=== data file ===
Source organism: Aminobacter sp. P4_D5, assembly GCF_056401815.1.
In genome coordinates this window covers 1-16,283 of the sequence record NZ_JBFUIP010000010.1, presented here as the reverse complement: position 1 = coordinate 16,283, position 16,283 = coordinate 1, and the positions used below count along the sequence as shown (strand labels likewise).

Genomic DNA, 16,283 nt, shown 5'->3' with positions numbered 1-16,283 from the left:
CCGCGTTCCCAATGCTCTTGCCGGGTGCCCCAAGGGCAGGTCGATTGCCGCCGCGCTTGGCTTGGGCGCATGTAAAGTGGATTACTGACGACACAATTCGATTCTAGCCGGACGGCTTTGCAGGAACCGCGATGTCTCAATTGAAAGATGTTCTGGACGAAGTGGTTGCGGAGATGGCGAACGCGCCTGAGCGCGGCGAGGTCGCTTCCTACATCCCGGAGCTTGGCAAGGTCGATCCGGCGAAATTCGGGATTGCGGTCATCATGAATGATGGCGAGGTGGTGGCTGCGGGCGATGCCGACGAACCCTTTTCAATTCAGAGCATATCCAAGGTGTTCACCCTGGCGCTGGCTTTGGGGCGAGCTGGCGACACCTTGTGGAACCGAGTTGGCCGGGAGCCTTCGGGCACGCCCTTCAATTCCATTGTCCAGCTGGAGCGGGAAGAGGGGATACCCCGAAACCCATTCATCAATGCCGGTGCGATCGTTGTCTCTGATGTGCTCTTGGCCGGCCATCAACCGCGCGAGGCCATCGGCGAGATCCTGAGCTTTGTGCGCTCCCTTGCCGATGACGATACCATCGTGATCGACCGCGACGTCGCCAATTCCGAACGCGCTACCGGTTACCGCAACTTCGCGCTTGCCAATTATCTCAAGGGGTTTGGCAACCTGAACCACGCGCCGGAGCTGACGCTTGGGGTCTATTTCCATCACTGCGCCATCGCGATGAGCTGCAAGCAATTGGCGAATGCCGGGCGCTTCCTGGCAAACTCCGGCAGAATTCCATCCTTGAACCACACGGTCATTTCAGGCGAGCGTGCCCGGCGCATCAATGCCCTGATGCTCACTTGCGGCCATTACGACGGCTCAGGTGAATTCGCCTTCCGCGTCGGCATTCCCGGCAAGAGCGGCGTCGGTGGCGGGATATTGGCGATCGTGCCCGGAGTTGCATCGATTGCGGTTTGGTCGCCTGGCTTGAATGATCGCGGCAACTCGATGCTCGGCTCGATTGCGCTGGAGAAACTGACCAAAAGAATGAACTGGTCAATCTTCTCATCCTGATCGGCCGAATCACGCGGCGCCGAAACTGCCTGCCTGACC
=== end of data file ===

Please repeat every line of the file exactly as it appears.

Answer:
Source organism: Aminobacter sp. P4_D5, assembly GCF_056401815.1.
In genome coordinates this window covers 1-16,283 of the sequence record NZ_JBFUIP010000010.1, presented here as the reverse complement: position 1 = coordinate 16,283, position 16,283 = coordinate 1, and the positions used below count along the sequence as shown (strand labels likewise).

Genomic DNA, 16,283 nt, shown 5'->3' with positions numbered 1-16,283 from the left:
CCGCGTTCCCAATGCTCTTGCCGGGTGCCCCAAGGGCAGGTCGATTGCCGCCGCGCTTGGCTTGGGCGCATGTAAAGTGGATTACTGACGACACAATTCGATTCTAGCCGGACGGCTTTGCAGGAACCGCGATGTCTCAATTGAAAGATGTTCTGGACGAAGTGGTTGCGGAGATGGCGAACGCGCCTGAGCGCGGCGAGGTCGCTTCCTACATCCCGGAGCTTGGCAAGGTCGATCCGGCGAAATTCGGGATTGCGGTCATCATGAATGATGGCGAGGTGGTGGCTGCGGGCGATGCCGACGAACCCTTTTCAATTCAGAGCATATCCAAGGTGTTCACCCTGGCGCTGGCTTTGGGGCGAGCTGGCGACACCTTGTGGAACCGAGTTGGCCGGGAGCCTTCGGGCACGCCCTTCAATTCCATTGTCCAGCTGGAGCGGGAAGAGGGGATACCCCGAAACCCATTCATCAATGCCGGTGCGATCGTTGTCTCTGATGTGCTCTTGGCCGGCCATCAACCGCGCGAGGCCATCGGCGAGATCCTGAGCTTTGTGCGCTCCCTTGCCGATGACGATACCATCGTGATCGACCGCGACGTCGCCAATTCCGAACGCGCTACCGGTTACCGCAACTTCGCGCTTGCCAATTATCTCAAGGGGTTTGGCAACCTGAACCACGCGCCGGAGCTGACGCTTGGGGTCTATTTCCATCACTGCGCCATCGCGATGAGCTGCAAGCAATTGGCGAATGCCGGGCGCTTCCTGGCAAACTCCGGCAGAATTCCATCCTTGAACCACACGGTCATTTCAGGCGAGCGTGCCCGGCGCATCAATGCCCTGATGCTCACTTGCGGCCATTACGACGGCTCAGGTGAATTCGCCTTCCGCGTCGGCATTCCCGGCAAGAGCGGCGTCGGTGGCGGGATATTGGCGATCGTGCCCGGAGTTGCATCGATTGCGGTTTGGTCGCCTGGCTTGAATGATCGCGGCAACTCGATGCTCGGCTCGATTGCGCTGGAGAAACTGACCAAAAGAATGAACTGGTCAATCTTCTCATCCTGATCGGCCGAATCACGCGGCGCCGAAACTGCCTGCCTGACC